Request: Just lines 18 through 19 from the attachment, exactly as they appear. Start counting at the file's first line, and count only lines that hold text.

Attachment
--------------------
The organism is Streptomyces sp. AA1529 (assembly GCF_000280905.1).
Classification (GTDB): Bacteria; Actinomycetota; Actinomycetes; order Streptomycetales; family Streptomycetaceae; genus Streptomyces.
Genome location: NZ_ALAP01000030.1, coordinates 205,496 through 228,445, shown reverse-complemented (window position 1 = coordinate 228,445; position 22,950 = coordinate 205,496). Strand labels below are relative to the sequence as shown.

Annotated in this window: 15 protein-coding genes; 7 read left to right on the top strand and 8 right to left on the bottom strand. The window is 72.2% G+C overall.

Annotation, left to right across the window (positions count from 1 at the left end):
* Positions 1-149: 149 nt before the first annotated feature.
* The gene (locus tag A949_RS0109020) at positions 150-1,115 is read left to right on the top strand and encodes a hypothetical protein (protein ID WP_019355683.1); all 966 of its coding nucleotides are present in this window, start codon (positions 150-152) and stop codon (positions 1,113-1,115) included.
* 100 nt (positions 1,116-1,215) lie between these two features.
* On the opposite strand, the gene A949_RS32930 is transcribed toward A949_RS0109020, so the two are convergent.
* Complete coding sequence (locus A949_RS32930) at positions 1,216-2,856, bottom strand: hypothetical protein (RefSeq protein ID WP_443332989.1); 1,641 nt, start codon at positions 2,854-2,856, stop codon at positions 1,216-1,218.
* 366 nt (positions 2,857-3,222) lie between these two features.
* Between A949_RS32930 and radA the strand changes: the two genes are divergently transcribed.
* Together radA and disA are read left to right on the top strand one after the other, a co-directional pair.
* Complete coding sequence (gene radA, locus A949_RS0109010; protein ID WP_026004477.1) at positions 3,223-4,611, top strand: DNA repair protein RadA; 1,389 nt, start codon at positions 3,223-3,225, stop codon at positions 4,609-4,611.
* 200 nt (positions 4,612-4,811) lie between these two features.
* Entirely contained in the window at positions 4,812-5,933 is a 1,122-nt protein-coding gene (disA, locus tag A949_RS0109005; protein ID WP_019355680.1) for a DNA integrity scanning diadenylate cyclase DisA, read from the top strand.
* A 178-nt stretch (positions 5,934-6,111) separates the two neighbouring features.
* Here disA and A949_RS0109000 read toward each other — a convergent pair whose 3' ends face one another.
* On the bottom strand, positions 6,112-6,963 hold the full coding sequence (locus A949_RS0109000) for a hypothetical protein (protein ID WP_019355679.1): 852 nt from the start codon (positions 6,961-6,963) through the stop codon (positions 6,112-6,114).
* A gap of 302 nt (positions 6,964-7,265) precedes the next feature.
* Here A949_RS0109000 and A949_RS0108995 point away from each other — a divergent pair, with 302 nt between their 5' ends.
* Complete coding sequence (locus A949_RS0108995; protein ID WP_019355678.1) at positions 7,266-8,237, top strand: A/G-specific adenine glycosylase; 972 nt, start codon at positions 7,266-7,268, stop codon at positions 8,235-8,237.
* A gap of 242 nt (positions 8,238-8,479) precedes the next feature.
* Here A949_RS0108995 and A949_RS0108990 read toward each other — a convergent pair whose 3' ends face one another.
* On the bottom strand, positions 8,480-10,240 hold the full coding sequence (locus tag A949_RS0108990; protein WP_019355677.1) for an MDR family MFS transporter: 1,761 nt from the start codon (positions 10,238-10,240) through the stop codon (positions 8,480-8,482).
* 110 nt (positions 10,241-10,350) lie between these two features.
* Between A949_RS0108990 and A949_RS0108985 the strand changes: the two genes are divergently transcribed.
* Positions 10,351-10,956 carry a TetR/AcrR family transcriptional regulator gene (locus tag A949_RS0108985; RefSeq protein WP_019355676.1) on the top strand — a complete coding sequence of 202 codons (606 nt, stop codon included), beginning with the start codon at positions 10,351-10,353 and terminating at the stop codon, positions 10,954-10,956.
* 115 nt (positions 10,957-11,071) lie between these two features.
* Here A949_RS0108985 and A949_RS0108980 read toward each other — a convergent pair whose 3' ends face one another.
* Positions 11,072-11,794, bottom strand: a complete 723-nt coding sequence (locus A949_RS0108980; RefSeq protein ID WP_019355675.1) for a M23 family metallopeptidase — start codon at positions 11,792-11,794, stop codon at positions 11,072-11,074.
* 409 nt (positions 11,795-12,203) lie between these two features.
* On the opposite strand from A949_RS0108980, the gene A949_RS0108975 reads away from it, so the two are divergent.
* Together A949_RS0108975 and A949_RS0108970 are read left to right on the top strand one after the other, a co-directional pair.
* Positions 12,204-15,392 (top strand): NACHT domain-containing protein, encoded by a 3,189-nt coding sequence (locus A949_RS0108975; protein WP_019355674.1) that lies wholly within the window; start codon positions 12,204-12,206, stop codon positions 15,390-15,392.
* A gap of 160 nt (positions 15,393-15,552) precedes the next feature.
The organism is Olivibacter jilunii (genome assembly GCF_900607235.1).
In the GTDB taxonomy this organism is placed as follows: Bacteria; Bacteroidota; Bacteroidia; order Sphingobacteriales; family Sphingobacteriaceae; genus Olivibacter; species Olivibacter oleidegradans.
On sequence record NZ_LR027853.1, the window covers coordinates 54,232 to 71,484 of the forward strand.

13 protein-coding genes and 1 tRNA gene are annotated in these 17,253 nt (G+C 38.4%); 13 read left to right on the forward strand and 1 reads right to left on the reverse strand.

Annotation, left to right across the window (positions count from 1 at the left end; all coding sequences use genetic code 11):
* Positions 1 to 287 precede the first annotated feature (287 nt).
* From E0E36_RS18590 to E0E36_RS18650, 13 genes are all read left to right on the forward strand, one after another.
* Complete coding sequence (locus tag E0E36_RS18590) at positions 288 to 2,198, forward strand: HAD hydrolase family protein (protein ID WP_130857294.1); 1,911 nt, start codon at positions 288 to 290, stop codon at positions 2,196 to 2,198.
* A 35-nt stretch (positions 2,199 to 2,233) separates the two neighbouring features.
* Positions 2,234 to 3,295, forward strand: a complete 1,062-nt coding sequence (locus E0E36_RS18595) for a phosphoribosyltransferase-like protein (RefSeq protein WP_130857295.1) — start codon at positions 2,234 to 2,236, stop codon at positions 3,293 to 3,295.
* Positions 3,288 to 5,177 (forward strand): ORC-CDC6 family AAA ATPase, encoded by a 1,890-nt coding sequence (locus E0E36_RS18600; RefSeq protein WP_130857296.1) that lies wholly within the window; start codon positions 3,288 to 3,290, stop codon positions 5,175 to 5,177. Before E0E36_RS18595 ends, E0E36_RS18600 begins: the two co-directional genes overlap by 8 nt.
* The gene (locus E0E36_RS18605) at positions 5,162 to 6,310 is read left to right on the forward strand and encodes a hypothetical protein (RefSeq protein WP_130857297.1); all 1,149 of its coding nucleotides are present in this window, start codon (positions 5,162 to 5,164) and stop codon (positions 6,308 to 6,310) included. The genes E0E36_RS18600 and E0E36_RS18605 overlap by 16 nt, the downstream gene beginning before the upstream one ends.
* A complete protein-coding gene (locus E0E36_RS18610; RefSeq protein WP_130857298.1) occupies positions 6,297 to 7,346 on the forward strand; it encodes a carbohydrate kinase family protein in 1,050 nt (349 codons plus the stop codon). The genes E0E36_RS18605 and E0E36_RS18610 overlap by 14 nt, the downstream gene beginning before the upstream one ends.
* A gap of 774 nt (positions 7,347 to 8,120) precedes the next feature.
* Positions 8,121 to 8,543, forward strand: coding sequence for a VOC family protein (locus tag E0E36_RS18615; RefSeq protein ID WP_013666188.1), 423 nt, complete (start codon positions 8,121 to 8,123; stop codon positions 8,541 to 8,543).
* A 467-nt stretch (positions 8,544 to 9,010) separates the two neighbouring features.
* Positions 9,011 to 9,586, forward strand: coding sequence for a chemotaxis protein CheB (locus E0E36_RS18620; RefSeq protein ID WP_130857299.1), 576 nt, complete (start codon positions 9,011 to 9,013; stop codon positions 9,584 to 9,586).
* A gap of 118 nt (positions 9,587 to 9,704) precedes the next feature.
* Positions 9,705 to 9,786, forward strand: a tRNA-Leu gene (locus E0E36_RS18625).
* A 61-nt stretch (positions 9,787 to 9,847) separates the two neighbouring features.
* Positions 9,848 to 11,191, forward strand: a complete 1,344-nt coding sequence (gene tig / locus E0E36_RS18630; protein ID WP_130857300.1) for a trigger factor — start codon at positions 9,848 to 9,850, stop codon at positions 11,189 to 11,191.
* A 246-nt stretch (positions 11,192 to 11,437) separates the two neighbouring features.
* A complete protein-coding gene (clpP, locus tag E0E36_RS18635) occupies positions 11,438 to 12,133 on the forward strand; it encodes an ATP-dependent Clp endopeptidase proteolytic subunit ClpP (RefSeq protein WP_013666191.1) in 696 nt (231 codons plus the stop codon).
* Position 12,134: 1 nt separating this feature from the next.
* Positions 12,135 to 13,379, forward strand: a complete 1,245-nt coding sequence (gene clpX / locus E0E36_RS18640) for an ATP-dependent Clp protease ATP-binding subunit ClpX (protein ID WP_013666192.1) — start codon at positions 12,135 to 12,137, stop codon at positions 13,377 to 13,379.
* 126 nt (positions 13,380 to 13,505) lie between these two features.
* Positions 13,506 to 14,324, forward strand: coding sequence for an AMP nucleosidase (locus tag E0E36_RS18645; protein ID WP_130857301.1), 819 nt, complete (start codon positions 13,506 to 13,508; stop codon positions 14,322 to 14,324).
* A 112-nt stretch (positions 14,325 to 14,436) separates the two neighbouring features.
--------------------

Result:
* Here disA and A949_RS0109000 read toward each other — a convergent pair whose 3' ends face one another.
* On the bottom strand, positions 6,112-6,963 hold the full coding sequence (locus A949_RS0109000) for a hypothetical protein (protein ID WP_019355679.1): 852 nt from the start codon (positions 6,961-6,963) through the stop codon (positions 6,112-6,114).